"Your office then becomes your phone and you can spend your time much better."
There are potential pitfalls, however.
"For some reason people think they can ring you on a mobile anytime. But you don't really want a call from your cousin about her new sofa in the middle of a board meeting."
As a result Ms Pascoe has strict rules about when friends should call. It is only after 7pm that her mobile becomes a personal line.
While it is not surprising to find that someone at the cutting edge of the communications industry is a convert, the mobile phone has also become an essential accessory for many women who were initially much less keen. And they are being persuaded to part with up to 50 per cent more cash than their counterparts in Canada, Denmark and Australia.
A recent report by the Strategis Research Group revealed that British mobile-phone tariffs are the most costly around, along with those in Lithuania, Italy and Norway.
In Australia the peak rate is the equivalent of 18p a minute, while in Britain we pay between 30p and 40p.
Those who signed up last year for the non-business One 2 One deal would have paid a 6p rate off-peak. This year the rate is 10p, a 65 per cent increase. Cellnet and Vodafone rates have also risen, while Orange is the only network whose prices have stayed the same.
Oftel, the Government-appointed industry watchdog, tends to avoid intervening, socompetititve pressure is the only effective price-regulating force.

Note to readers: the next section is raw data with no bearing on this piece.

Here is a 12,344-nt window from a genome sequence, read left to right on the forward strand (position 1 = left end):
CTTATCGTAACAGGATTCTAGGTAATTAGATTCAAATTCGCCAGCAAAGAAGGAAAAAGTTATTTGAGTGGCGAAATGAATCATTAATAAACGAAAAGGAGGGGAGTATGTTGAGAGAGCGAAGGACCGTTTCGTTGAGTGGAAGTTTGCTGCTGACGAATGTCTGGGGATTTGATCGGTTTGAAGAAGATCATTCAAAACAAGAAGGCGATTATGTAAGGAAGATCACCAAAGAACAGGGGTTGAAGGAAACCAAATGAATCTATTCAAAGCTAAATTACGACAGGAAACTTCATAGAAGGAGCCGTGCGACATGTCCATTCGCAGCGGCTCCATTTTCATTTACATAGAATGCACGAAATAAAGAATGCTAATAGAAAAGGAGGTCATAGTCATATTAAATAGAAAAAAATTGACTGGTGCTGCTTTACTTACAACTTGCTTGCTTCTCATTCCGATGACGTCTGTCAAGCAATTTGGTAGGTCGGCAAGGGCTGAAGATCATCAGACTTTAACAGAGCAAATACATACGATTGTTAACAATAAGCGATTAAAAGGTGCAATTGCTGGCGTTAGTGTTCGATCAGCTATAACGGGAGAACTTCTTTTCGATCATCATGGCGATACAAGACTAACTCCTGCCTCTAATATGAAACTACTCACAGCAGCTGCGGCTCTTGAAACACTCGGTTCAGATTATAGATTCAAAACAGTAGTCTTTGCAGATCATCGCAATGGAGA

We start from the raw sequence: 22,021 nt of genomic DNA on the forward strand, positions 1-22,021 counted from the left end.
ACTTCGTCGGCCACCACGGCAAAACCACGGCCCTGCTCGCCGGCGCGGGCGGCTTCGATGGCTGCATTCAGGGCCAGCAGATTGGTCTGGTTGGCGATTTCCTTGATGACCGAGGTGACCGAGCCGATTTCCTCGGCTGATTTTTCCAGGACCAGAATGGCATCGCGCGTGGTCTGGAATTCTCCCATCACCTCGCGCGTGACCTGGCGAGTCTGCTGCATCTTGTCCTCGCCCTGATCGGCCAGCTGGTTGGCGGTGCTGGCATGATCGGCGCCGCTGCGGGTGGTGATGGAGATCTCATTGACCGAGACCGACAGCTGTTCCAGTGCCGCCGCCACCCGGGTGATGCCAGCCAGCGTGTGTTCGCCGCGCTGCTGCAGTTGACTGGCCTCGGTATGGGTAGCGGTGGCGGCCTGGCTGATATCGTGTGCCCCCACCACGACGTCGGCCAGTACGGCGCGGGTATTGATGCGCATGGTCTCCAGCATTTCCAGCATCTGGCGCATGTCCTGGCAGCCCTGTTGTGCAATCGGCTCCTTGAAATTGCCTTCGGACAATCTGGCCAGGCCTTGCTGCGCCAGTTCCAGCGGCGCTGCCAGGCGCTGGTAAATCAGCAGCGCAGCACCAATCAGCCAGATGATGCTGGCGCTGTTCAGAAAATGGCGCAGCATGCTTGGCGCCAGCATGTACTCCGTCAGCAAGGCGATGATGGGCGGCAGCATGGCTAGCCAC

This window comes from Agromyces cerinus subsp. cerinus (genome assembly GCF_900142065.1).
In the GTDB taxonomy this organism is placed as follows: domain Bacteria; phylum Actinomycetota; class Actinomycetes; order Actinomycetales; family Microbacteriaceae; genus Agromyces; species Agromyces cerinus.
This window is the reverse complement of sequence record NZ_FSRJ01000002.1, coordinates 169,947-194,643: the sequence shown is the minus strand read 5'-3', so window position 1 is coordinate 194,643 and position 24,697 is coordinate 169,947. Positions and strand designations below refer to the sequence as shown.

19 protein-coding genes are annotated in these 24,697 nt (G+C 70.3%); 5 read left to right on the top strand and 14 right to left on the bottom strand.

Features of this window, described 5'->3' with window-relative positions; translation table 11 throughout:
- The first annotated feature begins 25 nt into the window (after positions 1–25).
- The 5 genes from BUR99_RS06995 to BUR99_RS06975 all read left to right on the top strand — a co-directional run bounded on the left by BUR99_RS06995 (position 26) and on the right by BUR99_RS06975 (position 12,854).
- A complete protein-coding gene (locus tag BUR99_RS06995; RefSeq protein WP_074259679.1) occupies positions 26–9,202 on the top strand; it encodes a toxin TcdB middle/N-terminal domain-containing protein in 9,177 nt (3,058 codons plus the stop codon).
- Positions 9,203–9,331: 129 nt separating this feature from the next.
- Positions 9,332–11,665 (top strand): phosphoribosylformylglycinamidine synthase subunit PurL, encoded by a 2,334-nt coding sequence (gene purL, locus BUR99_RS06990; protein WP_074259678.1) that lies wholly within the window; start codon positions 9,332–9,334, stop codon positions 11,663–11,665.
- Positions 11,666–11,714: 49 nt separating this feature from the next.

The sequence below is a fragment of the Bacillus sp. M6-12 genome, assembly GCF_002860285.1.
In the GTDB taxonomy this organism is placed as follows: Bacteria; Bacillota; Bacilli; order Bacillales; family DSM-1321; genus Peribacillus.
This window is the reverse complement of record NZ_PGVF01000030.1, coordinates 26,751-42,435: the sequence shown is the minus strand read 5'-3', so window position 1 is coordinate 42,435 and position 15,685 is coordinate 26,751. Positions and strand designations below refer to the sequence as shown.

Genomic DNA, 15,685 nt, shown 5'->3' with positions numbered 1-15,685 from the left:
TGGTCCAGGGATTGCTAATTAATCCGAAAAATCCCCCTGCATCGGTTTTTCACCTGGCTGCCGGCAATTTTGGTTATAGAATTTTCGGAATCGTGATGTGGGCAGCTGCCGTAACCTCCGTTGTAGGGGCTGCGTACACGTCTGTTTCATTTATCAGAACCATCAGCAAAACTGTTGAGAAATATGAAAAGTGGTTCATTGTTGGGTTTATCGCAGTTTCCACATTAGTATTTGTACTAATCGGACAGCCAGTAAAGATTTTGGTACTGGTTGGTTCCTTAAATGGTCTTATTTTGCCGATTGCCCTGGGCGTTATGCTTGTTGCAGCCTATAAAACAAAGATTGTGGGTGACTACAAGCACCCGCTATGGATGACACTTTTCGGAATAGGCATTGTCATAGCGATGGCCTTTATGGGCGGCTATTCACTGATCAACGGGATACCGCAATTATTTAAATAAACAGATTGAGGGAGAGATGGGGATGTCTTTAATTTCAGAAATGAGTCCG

The Consumers' Association says it is concerned and is carrying out an independent investigation into the mobile phone, due to report in May.
The industry is predictably defensive about costs. The mobile networks all say they welcome the influx of individual customers, as opposed to business buyers, and they claim that, far from being duped, women understand the value of the packages they are being offered.
"We need to look at it in context," says David Massey of Cellnet. "You have to look at coverage and other benefits. We see price as just one element."
Advertising promotions for mobile phones have picked up on the consumer signals. Moving away from an emphasis on high-tech gadgetry, a traditionally male preserve, current campaigns go all out for style.
Since high costs do not seem to matter, the only blot on a landscape increasingly dotted with mobile phone masts is concern about the health effects of the newer, higher frequency phones.
A report by the National Radiological Protection Board (NRPB) sounded a tentative all clear after early alarm about suggested links to cancer.
Dr Michael Clark of the NRPB said that while no risks had been detected the board needed to continue to monitor the effects of mobile phones.
"Such high general usage is a fairly new thing, so we must continue to research with different phones in different conditions," he said.
If any inkling of a health risk is ever established, one of the precautionary measures suggested would put paid to the idea of the mobile phone as a style accessory. Scientist Dr Ronold King of the Gordon MacKay Laboratory at Harvard suggested two years ago that mobile phones should only be used when wearing a round hat with an aerial on top, a la Teletubby.